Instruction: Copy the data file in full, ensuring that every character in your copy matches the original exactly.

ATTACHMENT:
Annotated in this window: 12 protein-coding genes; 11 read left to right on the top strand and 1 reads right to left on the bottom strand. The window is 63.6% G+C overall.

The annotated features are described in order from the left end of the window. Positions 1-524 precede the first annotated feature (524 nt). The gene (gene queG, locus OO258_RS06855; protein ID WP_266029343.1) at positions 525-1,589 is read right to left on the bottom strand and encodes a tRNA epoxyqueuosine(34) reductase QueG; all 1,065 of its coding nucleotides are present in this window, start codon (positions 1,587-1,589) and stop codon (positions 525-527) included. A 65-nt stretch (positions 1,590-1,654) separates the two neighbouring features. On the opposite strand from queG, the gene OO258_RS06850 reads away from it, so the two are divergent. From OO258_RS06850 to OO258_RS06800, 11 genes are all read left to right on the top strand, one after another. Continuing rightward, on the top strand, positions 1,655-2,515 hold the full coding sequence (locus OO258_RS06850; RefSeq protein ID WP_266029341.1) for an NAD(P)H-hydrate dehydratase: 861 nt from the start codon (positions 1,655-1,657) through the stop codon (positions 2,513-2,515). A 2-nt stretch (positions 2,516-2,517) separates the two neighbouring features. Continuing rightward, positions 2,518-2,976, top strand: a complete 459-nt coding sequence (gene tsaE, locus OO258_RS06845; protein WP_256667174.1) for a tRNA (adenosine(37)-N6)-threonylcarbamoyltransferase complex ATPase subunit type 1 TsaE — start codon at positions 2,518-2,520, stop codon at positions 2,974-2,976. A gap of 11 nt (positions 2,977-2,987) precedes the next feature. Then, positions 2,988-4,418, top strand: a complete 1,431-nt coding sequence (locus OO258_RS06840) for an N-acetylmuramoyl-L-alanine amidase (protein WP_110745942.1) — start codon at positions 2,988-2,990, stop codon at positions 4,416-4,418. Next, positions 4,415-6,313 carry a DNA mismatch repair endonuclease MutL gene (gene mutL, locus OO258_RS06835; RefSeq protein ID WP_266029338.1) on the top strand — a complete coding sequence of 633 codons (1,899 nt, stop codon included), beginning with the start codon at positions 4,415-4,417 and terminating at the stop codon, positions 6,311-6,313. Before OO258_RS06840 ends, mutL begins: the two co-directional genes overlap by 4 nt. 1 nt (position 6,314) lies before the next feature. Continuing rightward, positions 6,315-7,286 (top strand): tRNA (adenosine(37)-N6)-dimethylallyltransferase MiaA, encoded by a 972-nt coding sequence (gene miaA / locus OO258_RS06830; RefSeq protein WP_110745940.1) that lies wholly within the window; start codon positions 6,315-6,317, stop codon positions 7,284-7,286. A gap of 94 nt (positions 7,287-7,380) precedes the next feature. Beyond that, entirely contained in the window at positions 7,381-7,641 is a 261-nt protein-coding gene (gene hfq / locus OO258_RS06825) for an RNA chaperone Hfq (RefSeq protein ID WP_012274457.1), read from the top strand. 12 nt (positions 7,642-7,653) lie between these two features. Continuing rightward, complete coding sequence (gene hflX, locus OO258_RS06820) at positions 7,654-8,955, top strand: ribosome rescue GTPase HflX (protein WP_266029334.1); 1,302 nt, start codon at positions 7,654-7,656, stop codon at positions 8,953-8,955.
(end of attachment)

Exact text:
Annotated in this window: 12 protein-coding genes; 11 read left to right on the top strand and 1 reads right to left on the bottom strand. The window is 63.6% G+C overall.

The annotated features are described in order from the left end of the window. Positions 1-524 precede the first annotated feature (524 nt). The gene (gene queG, locus OO258_RS06855; protein ID WP_266029343.1) at positions 525-1,589 is read right to left on the bottom strand and encodes a tRNA epoxyqueuosine(34) reductase QueG; all 1,065 of its coding nucleotides are present in this window, start codon (positions 1,587-1,589) and stop codon (positions 525-527) included. A 65-nt stretch (positions 1,590-1,654) separates the two neighbouring features. On the opposite strand from queG, the gene OO258_RS06850 reads away from it, so the two are divergent. From OO258_RS06850 to OO258_RS06800, 11 genes are all read left to right on the top strand, one after another. Continuing rightward, on the top strand, positions 1,655-2,515 hold the full coding sequence (locus OO258_RS06850; RefSeq protein ID WP_266029341.1) for an NAD(P)H-hydrate dehydratase: 861 nt from the start codon (positions 1,655-1,657) through the stop codon (positions 2,513-2,515). A 2-nt stretch (positions 2,516-2,517) separates the two neighbouring features. Continuing rightward, positions 2,518-2,976, top strand: a complete 459-nt coding sequence (gene tsaE, locus OO258_RS06845; protein WP_256667174.1) for a tRNA (adenosine(37)-N6)-threonylcarbamoyltransferase complex ATPase subunit type 1 TsaE — start codon at positions 2,518-2,520, stop codon at positions 2,974-2,976. A gap of 11 nt (positions 2,977-2,987) precedes the next feature. Then, positions 2,988-4,418, top strand: a complete 1,431-nt coding sequence (locus OO258_RS06840) for an N-acetylmuramoyl-L-alanine amidase (protein WP_110745942.1) — start codon at positions 2,988-2,990, stop codon at positions 4,416-4,418. Next, positions 4,415-6,313 carry a DNA mismatch repair endonuclease MutL gene (gene mutL, locus OO258_RS06835; RefSeq protein ID WP_266029338.1) on the top strand — a complete coding sequence of 633 codons (1,899 nt, stop codon included), beginning with the start codon at positions 4,415-4,417 and terminating at the stop codon, positions 6,311-6,313. Before OO258_RS06840 ends, mutL begins: the two co-directional genes overlap by 4 nt. 1 nt (position 6,314) lies before the next feature. Continuing rightward, positions 6,315-7,286 (top strand): tRNA (adenosine(37)-N6)-dimethylallyltransferase MiaA, encoded by a 972-nt coding sequence (gene miaA / locus OO258_RS06830; RefSeq protein WP_110745940.1) that lies wholly within the window; start codon positions 6,315-6,317, stop codon positions 7,284-7,286. A gap of 94 nt (positions 7,287-7,380) precedes the next feature. Beyond that, entirely contained in the window at positions 7,381-7,641 is a 261-nt protein-coding gene (gene hfq / locus OO258_RS06825) for an RNA chaperone Hfq (RefSeq protein ID WP_012274457.1), read from the top strand. 12 nt (positions 7,642-7,653) lie between these two features. Continuing rightward, complete coding sequence (gene hflX, locus OO258_RS06820) at positions 7,654-8,955, top strand: ribosome rescue GTPase HflX (protein WP_266029334.1); 1,302 nt, start codon at positions 7,654-7,656, stop codon at positions 8,953-8,955.